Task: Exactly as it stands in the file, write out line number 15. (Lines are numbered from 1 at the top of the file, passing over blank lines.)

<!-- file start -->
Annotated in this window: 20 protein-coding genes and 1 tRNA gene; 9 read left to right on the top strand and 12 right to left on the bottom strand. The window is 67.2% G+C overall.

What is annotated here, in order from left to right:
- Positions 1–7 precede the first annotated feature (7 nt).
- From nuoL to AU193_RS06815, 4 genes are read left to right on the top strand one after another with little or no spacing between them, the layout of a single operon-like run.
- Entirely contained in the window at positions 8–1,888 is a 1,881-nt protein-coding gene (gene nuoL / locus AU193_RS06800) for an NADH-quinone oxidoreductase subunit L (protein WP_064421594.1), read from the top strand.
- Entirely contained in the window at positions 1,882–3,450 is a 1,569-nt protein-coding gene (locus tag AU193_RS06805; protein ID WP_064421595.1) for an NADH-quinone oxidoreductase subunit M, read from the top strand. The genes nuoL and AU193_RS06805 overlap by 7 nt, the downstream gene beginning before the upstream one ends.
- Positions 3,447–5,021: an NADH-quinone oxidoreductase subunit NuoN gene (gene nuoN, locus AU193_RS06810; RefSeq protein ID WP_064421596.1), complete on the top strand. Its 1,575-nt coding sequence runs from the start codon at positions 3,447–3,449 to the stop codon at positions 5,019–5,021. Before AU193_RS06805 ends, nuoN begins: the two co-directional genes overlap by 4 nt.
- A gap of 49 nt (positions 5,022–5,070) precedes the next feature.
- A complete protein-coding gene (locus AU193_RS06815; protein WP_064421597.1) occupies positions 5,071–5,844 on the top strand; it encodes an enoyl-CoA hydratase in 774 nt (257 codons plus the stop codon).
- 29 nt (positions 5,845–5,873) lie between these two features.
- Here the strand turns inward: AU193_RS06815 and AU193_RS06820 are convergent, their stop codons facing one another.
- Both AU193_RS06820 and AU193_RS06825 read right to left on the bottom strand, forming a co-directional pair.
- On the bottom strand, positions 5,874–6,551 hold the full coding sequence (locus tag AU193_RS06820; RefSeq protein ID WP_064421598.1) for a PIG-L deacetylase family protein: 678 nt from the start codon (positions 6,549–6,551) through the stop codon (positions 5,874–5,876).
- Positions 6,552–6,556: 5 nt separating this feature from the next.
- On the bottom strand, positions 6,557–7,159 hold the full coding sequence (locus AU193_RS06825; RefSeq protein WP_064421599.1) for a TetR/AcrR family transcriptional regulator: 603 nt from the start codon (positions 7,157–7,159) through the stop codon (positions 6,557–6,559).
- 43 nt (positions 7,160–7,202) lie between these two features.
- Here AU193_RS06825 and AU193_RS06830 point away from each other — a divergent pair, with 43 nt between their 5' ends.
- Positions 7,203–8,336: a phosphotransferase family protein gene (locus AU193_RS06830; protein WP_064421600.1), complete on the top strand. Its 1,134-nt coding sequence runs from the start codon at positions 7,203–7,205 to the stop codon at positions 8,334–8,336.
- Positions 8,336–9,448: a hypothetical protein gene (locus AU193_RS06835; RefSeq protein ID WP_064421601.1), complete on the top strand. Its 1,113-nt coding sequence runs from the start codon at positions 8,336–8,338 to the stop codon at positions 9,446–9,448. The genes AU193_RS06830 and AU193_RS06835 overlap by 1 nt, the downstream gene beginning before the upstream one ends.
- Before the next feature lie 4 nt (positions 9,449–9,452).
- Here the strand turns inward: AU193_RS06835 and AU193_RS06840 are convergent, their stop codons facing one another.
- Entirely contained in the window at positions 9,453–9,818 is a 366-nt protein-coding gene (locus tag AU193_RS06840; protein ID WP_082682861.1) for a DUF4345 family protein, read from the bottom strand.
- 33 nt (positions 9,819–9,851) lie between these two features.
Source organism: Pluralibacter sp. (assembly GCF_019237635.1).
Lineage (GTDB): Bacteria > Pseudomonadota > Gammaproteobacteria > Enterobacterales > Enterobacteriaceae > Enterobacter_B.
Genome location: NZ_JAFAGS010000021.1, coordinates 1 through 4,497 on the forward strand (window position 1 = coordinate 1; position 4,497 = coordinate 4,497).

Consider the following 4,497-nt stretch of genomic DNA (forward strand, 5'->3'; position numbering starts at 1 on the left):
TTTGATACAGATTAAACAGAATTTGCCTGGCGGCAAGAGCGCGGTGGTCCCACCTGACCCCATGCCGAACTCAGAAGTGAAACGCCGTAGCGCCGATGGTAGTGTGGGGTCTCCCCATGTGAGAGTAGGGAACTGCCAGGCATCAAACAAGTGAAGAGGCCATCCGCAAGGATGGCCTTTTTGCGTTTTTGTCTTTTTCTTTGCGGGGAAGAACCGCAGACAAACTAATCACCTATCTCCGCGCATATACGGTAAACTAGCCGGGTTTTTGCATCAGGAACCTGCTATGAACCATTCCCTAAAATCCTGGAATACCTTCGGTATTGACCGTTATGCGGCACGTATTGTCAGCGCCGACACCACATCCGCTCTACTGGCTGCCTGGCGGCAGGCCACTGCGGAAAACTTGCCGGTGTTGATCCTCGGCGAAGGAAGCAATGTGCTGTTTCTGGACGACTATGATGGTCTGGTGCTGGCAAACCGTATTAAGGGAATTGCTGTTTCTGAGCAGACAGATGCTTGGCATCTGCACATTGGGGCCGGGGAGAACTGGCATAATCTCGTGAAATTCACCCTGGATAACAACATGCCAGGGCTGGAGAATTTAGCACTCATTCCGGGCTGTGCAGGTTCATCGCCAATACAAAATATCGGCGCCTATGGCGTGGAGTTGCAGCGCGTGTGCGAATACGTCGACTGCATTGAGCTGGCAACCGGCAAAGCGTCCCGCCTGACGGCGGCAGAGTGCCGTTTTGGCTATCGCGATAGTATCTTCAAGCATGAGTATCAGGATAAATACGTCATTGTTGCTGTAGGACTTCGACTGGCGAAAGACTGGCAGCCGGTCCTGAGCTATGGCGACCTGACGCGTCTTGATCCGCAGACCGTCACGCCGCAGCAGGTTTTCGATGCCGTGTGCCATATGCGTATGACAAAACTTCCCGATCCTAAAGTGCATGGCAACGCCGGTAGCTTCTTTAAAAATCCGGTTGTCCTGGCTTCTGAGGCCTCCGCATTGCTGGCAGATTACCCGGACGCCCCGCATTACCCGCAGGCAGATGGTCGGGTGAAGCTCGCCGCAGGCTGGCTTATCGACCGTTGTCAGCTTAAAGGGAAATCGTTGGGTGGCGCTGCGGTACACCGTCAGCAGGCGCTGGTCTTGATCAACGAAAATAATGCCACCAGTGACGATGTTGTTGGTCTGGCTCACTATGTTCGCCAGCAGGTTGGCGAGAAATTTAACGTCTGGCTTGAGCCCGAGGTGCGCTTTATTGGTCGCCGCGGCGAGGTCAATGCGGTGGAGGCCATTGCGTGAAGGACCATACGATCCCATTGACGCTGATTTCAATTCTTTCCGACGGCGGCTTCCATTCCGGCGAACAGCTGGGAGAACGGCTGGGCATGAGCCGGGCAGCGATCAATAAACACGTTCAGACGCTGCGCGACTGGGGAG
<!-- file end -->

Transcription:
- On the bottom strand, positions 6,557–7,159 hold the full coding sequence (locus AU193_RS06825; RefSeq protein WP_064421599.1) for a TetR/AcrR family transcriptional regulator: 603 nt from the start codon (positions 7,157–7,159) through the stop codon (positions 6,557–6,559).